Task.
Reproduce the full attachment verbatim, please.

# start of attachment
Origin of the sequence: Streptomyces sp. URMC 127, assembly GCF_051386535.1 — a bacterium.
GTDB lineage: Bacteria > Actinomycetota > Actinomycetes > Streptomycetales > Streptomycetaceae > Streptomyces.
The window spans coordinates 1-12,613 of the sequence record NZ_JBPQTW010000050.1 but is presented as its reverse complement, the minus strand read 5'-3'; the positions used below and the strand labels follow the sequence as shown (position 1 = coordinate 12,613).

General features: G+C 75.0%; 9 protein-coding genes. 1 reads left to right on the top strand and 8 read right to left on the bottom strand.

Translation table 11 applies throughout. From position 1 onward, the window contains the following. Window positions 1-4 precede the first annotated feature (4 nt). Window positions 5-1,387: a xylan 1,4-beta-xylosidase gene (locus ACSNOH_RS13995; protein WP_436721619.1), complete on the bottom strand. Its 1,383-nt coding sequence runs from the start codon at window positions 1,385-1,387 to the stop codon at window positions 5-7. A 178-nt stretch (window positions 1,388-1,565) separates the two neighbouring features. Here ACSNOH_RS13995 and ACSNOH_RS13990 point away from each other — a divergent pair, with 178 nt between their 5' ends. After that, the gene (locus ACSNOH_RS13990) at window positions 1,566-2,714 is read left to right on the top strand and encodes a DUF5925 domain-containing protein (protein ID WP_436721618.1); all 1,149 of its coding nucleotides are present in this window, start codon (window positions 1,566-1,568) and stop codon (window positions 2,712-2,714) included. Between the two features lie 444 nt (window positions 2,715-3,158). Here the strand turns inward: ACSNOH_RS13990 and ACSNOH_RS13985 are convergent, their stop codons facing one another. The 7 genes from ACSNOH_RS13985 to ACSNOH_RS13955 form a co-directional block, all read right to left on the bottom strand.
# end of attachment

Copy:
Origin of the sequence: Streptomyces sp. URMC 127, assembly GCF_051386535.1 — a bacterium.
GTDB lineage: Bacteria > Actinomycetota > Actinomycetes > Streptomycetales > Streptomycetaceae > Streptomyces.
The window spans coordinates 1-12,613 of the sequence record NZ_JBPQTW010000050.1 but is presented as its reverse complement, the minus strand read 5'-3'; the positions used below and the strand labels follow the sequence as shown (position 1 = coordinate 12,613).

General features: G+C 75.0%; 9 protein-coding genes. 1 reads left to right on the top strand and 8 read right to left on the bottom strand.

Translation table 11 applies throughout. From position 1 onward, the window contains the following. Window positions 1-4 precede the first annotated feature (4 nt). Window positions 5-1,387: a xylan 1,4-beta-xylosidase gene (locus ACSNOH_RS13995; protein WP_436721619.1), complete on the bottom strand. Its 1,383-nt coding sequence runs from the start codon at window positions 1,385-1,387 to the stop codon at window positions 5-7. A 178-nt stretch (window positions 1,388-1,565) separates the two neighbouring features. Here ACSNOH_RS13995 and ACSNOH_RS13990 point away from each other — a divergent pair, with 178 nt between their 5' ends. After that, the gene (locus ACSNOH_RS13990) at window positions 1,566-2,714 is read left to right on the top strand and encodes a DUF5925 domain-containing protein (protein ID WP_436721618.1); all 1,149 of its coding nucleotides are present in this window, start codon (window positions 1,566-1,568) and stop codon (window positions 2,712-2,714) included. Between the two features lie 444 nt (window positions 2,715-3,158). Here the strand turns inward: ACSNOH_RS13990 and ACSNOH_RS13985 are convergent, their stop codons facing one another. The 7 genes from ACSNOH_RS13985 to ACSNOH_RS13955 form a co-directional block, all read right to left on the bottom strand.